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New Prostate Test Twice As Likely To Identify Cancer As Traditional Technique

MRI scan

The procedure uses a special type of MRI scan. zlikovec/Shutterstock

A major advancement in the detection of prostate cancer in the UK has amounted to the “biggest leap forward” in diagnosis of the disease. The study, published in The Lancet, almost doubles the number of aggressive tumors discovered, and significantly cuts the number of men undergoing unnecessary biopsies.

The new procedure uses a special type of MRI scan. Known as multi-parametric MRI scanners, they combine four different types of images in order to build up a much more detailed picture of the prostate, allowing doctors to target the cancer with a far greater degree of accuracy during biopsies. This new technique was able to pick up on 93 percent of aggressive cancers, compared with just a 47 percent success rate when the traditional method was used.


The traditional technique is basically a hit and miss method. It involves taking those men who have shown elevated levels of a certain protein associated with prostate cancer in their blood and subjecting them to an invasive biopsy that involves using 12 needles to take random samples from the entire prostate. This can miss cancers that are there, fail to identify aggressive ones, or turn out to be completely unnecessary, potentially giving men undesirable side effects such as bleeding, infection, and erectile dysfunction.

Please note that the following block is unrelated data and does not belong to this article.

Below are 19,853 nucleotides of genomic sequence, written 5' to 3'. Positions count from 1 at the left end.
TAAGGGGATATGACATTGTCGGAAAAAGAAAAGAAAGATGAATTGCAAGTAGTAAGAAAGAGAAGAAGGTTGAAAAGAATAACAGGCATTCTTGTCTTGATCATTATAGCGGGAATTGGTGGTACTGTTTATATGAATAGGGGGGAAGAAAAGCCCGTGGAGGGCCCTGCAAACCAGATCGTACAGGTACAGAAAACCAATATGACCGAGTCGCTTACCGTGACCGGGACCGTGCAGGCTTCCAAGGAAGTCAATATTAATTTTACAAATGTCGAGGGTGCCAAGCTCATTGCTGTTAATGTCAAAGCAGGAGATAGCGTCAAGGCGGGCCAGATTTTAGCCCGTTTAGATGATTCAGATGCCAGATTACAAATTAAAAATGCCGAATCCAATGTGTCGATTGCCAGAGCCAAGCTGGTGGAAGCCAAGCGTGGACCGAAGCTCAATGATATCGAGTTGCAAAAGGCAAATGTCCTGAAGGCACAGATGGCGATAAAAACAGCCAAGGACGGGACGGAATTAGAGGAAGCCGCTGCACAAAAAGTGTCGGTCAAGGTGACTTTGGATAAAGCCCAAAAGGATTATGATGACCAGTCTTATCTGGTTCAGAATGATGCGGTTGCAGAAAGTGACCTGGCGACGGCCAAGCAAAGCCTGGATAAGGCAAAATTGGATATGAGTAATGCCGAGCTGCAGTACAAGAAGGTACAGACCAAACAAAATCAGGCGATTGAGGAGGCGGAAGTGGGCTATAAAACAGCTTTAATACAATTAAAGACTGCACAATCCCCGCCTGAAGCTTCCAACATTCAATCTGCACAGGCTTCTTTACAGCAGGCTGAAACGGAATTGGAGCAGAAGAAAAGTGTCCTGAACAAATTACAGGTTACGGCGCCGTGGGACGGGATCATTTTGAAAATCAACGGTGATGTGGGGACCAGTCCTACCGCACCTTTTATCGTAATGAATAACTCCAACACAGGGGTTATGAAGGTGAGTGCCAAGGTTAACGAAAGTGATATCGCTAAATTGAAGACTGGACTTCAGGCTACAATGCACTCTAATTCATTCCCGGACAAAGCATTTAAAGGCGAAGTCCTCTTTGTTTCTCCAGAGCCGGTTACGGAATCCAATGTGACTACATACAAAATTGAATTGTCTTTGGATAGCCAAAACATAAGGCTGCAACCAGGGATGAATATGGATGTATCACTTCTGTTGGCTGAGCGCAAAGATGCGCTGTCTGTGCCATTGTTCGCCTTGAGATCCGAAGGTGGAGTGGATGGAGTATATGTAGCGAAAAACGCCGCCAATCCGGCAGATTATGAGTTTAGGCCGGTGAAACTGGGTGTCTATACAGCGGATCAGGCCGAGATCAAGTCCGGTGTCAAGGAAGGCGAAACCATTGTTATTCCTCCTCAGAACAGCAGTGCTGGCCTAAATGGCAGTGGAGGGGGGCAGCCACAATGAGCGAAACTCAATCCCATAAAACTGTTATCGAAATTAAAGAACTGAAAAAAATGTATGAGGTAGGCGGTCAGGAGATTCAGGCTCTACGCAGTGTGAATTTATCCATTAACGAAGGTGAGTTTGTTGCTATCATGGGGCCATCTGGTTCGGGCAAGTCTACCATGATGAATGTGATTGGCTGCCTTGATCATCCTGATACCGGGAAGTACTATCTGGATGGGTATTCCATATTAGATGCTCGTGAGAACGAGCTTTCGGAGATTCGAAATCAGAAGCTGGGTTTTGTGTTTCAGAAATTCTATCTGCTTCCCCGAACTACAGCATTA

“Taking a random biopsy from the breast would not be accepted, but we accept that in prostate,” one of the researchers, Dr Hashim Ahmed, told the BBC. But the new Prostate MRI Imaging Study (PROMIS) found that it could prevent over a quarter of all men suspected of cancer from going through an unnecessary biopsy, as they were better able to tell whether they had the disease or not.

Despite such a dramatic leap forward in the diagnosis of prostate cancer, however, it seems that even if it was rolled out across the country, not everyone will be able to benefit. Only 32 percent of men eligible live in an area where they would have access to the procedure, due mainly to a shortage in scanners and staff.

The investment in rolling out new machines that are capable of taking multi-parametric MRI scans would be expensive, especially for the cash-strapped National Health Service (NHS) at the moment. But with 120,000 men every year undergoing biopsies, the new procedure would be preventing unnecessary biopsies on men who don’t need it, reducing the amount spent on aftercare, and making future treatment far more efficient. Either way, the NHS is currently reviewing whether or not to offer the procedure. 


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